Have you ever wondered what motivates and upset your child's preschool teacher? Here's what this veteran preschool teacher wants you to know.
Dear Mr and Mrs X,
2016 will mark my ninth year working in the preschool industry. Truth be told, I have mixed feelings about my journey with our kids (yes, I think of your kids as mine too when we are in my class) over the next 12 months as we attempt to conquer yet another series of milestone together.
As much as the new school year is always exciting as it brings new challenges and a different set of kids with their own special personalities and quirks, 2016 also marks another year of a longer-than-expected tenure in this industry. Yes, I had never thought I would be teaching for this long. Let me tell you why.
Teaching preschoolers is a thankless job, especially when teaching the younger age group. With the toddlers, it is not so much of teaching the academics but rather, honing their self-help skills and encouraging social interaction among their peers. Any day that goes by without incurring an accident is a big victory on its own. Nobody spilt their drink? Yay! No one had a pee-pee accident? Wow, this is an awesome day! Nobody bumped themselves? Hurray! No biting incidents today? Great, we are doing so well!
It’s the small, almost unnoticeable innumerable things that we teach your kids, the stuff we adults take for granted. For us, it is the small wins that we celebrate.
Do you know what could make our day though? Reciprocate our smiles or give us a morning greeting! Generally, we are simple creatures, and you really have no idea how much such little gestures mean to us.
So many times, I have heard my colleagues say that they feel like they are greeting a robot whose body functions seem to be programed on repeat mode daily – remove child’s shoes, place them in the shoe cubby, hand over the bag to the teacher, kiss the child goodbye, turn around and leave. I have also witnessed this scene countless times when it is my turn to be on morning duty.
Make 2016 a better year for us with these simple niceties and we will be that much motivated by your appreciation to try harder for your child.
Although, I must qualify by saying that no matter how motivated I am, or how determined I am to do a great job, I cannot say with complete confidence that your child will not sustain any injuries throughout the year.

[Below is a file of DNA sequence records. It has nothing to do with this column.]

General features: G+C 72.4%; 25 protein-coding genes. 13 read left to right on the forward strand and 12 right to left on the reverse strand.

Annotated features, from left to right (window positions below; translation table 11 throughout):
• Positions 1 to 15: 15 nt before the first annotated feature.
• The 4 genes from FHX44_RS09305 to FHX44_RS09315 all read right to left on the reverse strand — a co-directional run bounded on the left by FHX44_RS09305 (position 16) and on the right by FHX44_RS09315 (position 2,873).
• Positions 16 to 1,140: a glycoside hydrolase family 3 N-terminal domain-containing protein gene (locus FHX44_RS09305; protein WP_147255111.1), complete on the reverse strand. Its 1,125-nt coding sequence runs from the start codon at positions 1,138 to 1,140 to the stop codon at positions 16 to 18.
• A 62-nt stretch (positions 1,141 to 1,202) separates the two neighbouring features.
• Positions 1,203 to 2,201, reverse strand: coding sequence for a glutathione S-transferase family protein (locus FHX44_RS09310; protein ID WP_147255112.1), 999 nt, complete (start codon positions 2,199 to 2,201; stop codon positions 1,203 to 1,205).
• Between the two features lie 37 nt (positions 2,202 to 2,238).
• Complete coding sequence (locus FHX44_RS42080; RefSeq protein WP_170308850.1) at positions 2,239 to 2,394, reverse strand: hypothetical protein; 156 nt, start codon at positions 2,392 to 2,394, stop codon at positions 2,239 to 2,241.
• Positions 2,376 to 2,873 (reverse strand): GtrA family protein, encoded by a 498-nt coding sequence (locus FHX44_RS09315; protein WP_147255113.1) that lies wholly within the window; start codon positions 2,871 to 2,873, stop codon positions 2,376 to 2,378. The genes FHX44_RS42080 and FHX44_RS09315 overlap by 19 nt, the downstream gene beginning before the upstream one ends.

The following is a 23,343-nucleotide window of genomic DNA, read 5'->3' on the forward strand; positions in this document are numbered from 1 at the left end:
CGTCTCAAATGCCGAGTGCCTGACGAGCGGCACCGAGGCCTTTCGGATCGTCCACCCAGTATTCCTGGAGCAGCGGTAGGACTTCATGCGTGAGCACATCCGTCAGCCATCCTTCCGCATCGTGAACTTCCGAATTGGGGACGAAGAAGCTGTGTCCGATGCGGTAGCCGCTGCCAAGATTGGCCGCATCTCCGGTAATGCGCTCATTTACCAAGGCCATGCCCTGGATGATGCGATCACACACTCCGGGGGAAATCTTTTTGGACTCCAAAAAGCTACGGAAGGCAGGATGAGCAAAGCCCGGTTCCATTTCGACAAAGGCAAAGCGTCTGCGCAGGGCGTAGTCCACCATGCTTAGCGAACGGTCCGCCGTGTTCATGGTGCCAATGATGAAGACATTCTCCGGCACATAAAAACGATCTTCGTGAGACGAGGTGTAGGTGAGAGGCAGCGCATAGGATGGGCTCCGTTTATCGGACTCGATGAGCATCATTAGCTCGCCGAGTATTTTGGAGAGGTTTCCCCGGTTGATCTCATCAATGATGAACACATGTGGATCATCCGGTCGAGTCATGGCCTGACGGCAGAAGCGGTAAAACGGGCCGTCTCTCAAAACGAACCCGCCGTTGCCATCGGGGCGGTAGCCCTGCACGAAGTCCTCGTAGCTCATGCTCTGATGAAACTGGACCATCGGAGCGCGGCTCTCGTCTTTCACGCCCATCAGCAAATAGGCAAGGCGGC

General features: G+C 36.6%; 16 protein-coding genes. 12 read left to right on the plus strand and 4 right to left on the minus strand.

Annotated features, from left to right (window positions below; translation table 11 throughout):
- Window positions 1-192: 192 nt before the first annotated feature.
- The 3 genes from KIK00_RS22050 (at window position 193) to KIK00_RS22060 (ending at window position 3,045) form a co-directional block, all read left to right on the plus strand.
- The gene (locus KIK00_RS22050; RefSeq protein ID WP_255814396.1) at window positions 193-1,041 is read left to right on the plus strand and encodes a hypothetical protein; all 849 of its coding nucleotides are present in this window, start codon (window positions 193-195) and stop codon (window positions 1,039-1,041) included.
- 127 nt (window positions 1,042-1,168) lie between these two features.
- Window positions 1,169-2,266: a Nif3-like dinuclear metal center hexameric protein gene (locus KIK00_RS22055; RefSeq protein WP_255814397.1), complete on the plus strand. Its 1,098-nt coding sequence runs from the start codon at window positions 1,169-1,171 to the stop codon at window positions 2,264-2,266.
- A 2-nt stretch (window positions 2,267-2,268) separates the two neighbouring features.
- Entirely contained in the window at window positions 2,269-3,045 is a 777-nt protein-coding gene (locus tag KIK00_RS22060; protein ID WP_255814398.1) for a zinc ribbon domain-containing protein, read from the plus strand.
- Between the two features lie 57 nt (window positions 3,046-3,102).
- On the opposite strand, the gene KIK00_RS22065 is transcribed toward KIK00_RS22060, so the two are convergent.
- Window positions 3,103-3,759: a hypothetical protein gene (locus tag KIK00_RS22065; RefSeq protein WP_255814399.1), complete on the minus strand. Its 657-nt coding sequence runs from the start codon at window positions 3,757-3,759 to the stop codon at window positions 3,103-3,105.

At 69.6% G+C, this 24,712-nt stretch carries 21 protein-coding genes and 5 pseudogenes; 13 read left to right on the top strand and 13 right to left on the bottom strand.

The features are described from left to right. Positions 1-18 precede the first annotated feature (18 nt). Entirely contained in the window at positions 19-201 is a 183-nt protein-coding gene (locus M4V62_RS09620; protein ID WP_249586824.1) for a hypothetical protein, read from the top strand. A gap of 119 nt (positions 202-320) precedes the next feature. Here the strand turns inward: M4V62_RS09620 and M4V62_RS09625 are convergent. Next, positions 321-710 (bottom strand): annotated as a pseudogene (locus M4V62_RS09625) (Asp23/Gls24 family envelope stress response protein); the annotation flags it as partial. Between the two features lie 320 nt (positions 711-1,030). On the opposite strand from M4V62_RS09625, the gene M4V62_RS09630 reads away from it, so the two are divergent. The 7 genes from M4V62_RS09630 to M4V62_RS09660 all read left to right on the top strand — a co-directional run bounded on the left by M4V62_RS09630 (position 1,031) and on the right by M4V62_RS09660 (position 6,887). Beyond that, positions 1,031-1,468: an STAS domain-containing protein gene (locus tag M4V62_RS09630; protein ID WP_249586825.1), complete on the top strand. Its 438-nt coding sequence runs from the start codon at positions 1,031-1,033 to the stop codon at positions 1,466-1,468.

When an accident does happen, let me assure you we are more anxious than you are, which is why you would hear from us once an accident occurs. We are sincerely apologetic and we do our best to ensure the safety of all children, but sometimes, things just happen.
For example, a child may have just mustered the courage to jump from one hula-hoop to the next, but due to their rudimentary motor skills, they stumble and fall. The best way to prevent any sort of accident is to restrict their movements, but that would defeat the purpose of them going to preschool, wouldn’t it? And therein lies the contradiction, to encourage their growth and development, we have to expose them to risks, we have to let them explore, and falling is sometimes a part of this experience.
As educators, we celebrate the joy of the child experiencing a jump for the first time, but when we call to inform you of the accident, all you perceive is “how can you let this happen? What are the teachers doing?”.
On the one hand, we really want you to know that accidents happen, and any temporary injury is really a good part of the experience. On the other hand, it also leaves little to imagine what really goes into our heads when we see your child come to school with bruises one day, only to find out from you that your child actually fell. At home. Under your supervision. And you only have one (okay, maybe two or three?) child under your care. Your casual dismissal to an injury sustained from home is a stark contrast to your reaction to an accident that occurred in school. Honestly, this is something that I find difficult to comprehend.
This new year, how about we try to look at injuries in a positive light? How about you have a teeny bit more trust in us that we are working with you to bring up your child well? All I ask is not to automatically assume the worst, with a suspicious sideway glance, but to hear us out and trust that we did our best to prevent it. Believe me, that bit of trust really goes a long way in making our jobs that much more fulfilling.
But being a preschool teacher is also wonderfully joyful. Let this teacher tell you why she is still in this industry after 9 years.